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Two Elections and the Path Forward

The following is a transcript of Episode 116 of the Identity Crisis Podcast. Note: This is a lightly edited transcript of a conversation, please excuse any errors.

Yehuda: Hi everyone. Welcome to Identity Crisis, a show about news and ideas from the Shalom Hartman Institute. I’m Yehuda Kurtzer, and we’re recording on Tuesday, November 8th, 2022. 

You know, given the frequency of Israeli elections, there were five since 2019, the coincidence of this last round of elections falling in the same week as this round of American midterm elections is not such a big deal. It still feels, though, like democracy and its limitations are in the air all around us. And I will say I do kind of like it when both my colleagues in Israel and I are engaged in the same kinds of anxious speculation at the same time about our political futures. 

So we have the results of the Israeli elections already, although no news yet about what exactly the coalition negotiations will yield. We’ll talk a little bit about that today. But at the time of this recording, it’s the morning of the midterms, so by the time you hear this, you’ll know a lot more about what happened on America on this election day, November 8th, 2022. 

I guess I hold three different swirling feelings around election times. The first is that I still love democracy and the opportunity to participate in it. I like taking my kids with me when I go vote because I think kids understand something different about their parents’ values when they see them in action. I can’t say I’m always the most informed voter, especially about ballot questions, but I still take the process seriously and I feel like I know enough about Jewish history to recognize why it’s still special for Jews to be equal players in a political process and why participatory democracy is still better than any other form of government under which we’ve lived. I also think Jewish values here and American democracy are far more intertwined than we tend to think that they are, and that needs to be cultivated. 

The second feeling is that I fear the ways that political anxiety has taken over our lives and our public discourse. I don’t remember this always being the case. I remember as a teenager finding the political process fascinating, closely following the 1992 Democratic Presidential primary after three consecutive elections in which the Democrats had gotten whooped. It reminded me at the time of fantasy baseball. I liked the math and the intrigue. I definitely remember being very upset about the results of Bush v Gore and very moved and excited by aspects of the Obama candidacy.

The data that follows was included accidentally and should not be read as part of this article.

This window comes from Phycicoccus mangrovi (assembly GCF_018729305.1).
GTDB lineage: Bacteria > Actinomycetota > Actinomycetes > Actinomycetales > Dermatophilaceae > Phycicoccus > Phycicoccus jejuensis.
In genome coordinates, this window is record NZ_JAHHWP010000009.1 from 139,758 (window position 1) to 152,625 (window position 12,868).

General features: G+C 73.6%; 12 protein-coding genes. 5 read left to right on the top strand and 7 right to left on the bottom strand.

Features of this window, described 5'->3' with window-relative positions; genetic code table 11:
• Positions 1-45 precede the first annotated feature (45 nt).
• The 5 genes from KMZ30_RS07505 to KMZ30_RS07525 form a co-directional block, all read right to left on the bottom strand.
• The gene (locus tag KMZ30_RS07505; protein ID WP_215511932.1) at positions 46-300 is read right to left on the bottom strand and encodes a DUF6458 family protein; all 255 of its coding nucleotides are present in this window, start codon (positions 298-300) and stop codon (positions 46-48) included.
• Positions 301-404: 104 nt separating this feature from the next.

But all of that was early in the days of 24-hour breaking news and well before the era of social media. Now, politics often feels oppressive to me, and I say that as a person who’s often responsible professionally for responding to the news cycle. Maybe it’s not the politics itself, maybe it’s all the fear and anxiety that comes with it. All the apocalyptic scenarios.

Over the weekend, Joe Biden called these midterms, quote, one of the most important elections of our lifetime. And honestly, it feels a little bit exhausting. Congressional elections here are every two years. In Israel, parliamentary elections take place about every 20 minutes. How are we supposed to sustain this pace?

But the third feeling I have is that, yeah, there are a lot of things that concern me more about the current state of our democratic process now much more than before, and obviously even more about the results that those processes are yielding. In many American races, especially local ones, democracy itself is subversively on the ballot in questions about gerrymandering, in candidates who are threatening to overturn the ways we count votes and certify elections. In both America and Israel, there are ascendent political views that are explicitly opposed to democratic values and norms even as they participate in the democratic process to gain power.

I fear for the actual lives of Palestinian-Israeli friends in the ascendancy of the Ben Gvir party. As we discussed last week with Yako Katz, Ben Gvir got 15 out of 120 seats and it doesn’t really matter whether in fact that percentage of the population actually shares his racist or his homophobic views, they are now licensed views and empowered in the political system.

Ben Gvir, who claims to have been indicted 53 times, now seeks the ministry that would oversee the police and internal security in Israel. Meanwhile, here in America, the Supreme Court is already setting back decades of progress on the mainstream liberal agenda, on reproductive freedom, and other matters, and it strangely does not seem to register to the American public that they do so even though the majority of Americans disagree with them.